Relationship Between Hyperglycemia and Infection in Critically Ill Patients

Simona O. Butler, PharmD; Imad F. Btaiche, PharmD; Cesar Alaniz, PharmD

Disclosures

Pharmacotherapy. 2005;25(7):963-976. 

In This Article

Abstract and Introduction

Abstract

Hyperglycemia is a common problem encountered in hospitalized patients, especially in critically ill patients and those with diabetes mellitus. Uncontrolled hyperglycemia may be associated with complications such as fluid and electrolyte disturbances and increased infection risk. Studies have demonstrated impairment of host defenses, including decreased polymorphonuclear leukocyte mobilization, chemotaxis, and phagocytic activity related to hyperglycemia. Until 2001, hyperglycemia (blood glucose concentrations up to 220 mg/dl) had been tolerated in critically ill patients not only because high blood glucose concentrations were believed to be a normal physiologic reaction in stressed patients and excess glucose is necessary to support the energy needs of glucose-dependent organs, but also because the true significance of short-term hyperglycemia was not known. Recent clinical data show that the use of intensive insulin therapy to maintain tight blood glucose concentrations between 80 and 110 mg/dl decreases morbidity and mortality in critically ill surgical patients. Intensive insulin therapy minimizes derangements in normal host defense mechanisms and modulates release of inflammatory mediators. The principal benefit of intensive insulin therapy is a decrease in infection-related complications and mortality. Further research will define which patient populations will benefit most from intensive insulin therapy and firmly establish the blood glucose concentration at which benefits will be realized.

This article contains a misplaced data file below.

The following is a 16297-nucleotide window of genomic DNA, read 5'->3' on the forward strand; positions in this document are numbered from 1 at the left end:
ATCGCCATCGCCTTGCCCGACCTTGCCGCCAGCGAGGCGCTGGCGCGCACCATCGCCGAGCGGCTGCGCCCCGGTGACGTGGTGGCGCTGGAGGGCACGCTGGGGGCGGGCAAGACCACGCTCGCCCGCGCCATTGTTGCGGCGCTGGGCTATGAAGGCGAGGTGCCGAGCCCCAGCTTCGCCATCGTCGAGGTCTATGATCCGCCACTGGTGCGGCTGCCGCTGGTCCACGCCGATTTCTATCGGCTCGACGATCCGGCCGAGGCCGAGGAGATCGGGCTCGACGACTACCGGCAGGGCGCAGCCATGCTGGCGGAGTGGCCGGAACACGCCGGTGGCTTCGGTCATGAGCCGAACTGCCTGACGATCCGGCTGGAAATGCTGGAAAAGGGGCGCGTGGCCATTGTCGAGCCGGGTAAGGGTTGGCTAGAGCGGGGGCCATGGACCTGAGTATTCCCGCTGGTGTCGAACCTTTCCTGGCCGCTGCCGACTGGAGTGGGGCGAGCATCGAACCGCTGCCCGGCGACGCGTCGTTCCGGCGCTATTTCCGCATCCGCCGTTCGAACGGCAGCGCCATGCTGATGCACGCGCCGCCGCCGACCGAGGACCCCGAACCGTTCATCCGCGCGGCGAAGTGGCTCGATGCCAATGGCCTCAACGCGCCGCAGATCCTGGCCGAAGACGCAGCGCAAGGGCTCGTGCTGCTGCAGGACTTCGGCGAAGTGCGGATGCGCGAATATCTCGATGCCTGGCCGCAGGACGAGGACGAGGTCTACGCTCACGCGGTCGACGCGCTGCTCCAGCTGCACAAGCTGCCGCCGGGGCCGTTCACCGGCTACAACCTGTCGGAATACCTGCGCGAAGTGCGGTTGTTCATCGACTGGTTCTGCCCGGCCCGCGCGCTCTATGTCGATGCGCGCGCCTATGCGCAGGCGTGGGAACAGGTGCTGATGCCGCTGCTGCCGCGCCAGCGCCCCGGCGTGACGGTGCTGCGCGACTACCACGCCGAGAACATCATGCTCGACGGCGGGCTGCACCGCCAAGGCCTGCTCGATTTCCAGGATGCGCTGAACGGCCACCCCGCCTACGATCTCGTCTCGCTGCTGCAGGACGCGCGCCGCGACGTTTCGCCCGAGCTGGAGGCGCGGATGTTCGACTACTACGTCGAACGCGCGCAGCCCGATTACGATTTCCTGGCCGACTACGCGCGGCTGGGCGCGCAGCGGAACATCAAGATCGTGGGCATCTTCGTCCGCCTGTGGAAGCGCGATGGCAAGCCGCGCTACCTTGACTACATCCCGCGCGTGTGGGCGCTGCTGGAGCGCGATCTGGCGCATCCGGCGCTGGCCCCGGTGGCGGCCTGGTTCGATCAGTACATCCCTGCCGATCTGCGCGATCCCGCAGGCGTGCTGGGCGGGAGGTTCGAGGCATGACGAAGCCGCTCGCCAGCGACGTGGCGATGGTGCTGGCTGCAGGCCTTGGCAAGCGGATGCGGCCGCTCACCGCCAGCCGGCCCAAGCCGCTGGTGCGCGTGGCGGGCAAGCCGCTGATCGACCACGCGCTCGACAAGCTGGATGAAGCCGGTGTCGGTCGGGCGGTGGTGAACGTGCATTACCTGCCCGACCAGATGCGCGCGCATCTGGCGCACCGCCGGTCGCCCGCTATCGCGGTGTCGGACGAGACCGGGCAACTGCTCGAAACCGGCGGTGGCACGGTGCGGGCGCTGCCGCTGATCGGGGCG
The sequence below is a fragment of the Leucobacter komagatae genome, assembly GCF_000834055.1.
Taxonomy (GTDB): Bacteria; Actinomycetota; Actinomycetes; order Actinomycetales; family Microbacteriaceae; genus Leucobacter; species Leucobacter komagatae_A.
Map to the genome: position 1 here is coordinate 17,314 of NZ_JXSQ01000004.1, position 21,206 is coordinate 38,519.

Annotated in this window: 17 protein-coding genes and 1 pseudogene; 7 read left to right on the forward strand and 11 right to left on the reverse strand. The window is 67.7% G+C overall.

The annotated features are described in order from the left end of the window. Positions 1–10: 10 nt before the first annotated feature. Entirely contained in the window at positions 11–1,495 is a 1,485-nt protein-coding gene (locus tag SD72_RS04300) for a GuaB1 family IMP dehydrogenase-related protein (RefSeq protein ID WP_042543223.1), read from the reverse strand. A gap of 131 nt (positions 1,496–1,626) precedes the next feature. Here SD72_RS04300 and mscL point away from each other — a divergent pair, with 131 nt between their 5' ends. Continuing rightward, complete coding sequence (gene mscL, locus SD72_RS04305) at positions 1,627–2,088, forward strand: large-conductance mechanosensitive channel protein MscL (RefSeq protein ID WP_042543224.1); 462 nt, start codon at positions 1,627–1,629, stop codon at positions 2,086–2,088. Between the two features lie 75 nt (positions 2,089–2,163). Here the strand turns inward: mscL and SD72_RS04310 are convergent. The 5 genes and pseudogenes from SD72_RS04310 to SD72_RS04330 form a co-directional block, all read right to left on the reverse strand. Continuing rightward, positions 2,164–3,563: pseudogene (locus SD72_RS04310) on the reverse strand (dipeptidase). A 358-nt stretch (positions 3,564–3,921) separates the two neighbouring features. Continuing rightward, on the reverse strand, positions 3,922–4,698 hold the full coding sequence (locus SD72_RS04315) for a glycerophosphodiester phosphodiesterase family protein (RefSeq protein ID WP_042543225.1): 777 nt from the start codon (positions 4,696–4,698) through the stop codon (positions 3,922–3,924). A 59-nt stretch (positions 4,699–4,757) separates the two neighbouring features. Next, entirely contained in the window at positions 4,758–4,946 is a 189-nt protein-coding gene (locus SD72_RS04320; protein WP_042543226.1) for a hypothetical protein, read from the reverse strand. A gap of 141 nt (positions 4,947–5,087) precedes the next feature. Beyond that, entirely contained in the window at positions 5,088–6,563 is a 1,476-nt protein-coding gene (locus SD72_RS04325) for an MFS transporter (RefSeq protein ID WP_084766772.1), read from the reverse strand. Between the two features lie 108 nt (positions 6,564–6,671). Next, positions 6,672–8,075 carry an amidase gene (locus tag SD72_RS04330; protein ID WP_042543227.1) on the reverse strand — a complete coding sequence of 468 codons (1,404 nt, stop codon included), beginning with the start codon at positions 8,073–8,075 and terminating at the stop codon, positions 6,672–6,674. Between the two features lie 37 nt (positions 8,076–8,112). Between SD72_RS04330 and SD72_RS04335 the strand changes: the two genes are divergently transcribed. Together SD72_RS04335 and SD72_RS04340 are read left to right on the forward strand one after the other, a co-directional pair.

Introduction

Hyperglycemia is a common problem encountered in hospitalized patients, especially in critically ill patients and those with diabetes mellitus. Risk of hyperglycemia is increased in patients receiving concentrated dextrose infusions such as parenteral nutrition. Uncontrolled hyperglycemia may be associated with complications such as fluid and electrolyte disturbances and increased infection risk. Controlling hyperglycemia reduces microvascular and macrovascular complications in patients with diabetes[1,2,3,4,5,6] and reduces nosocomial and wound infections in perioperative hyperglycemic and diabetic patients.[7,8,9,10,11,12,13,14,15,16] However, a cause and effect relationship between sepsis and hyperglycemia has long been debated. Although it has been clearly documented that sepsis induces hyperglycemia, the effects of hyperglycemia on increasing infection risk had not been fully elucidated.[17] Until 2001, blood glucose concentrations up to 220 mg/dl had been tolerated in critically ill patients.[18,19] This was essentially based on the belief that high blood glucose concentrations were a normal physiologic reaction in stressed patients, and excess glucose was necessary to support the energy needs of glucose-dependent organs such as the brain, adrenal medulla, and red blood cells. However, recent data show that the use of intensive insulin therapy to maintain tight blood glucose concentrations between 80 and 110 mg/dl decreases morbidity and mortality in critically ill surgical patients. The benefits of tight glucose control also extend to significant reductions in several morbidity factors including infection rate.[20]

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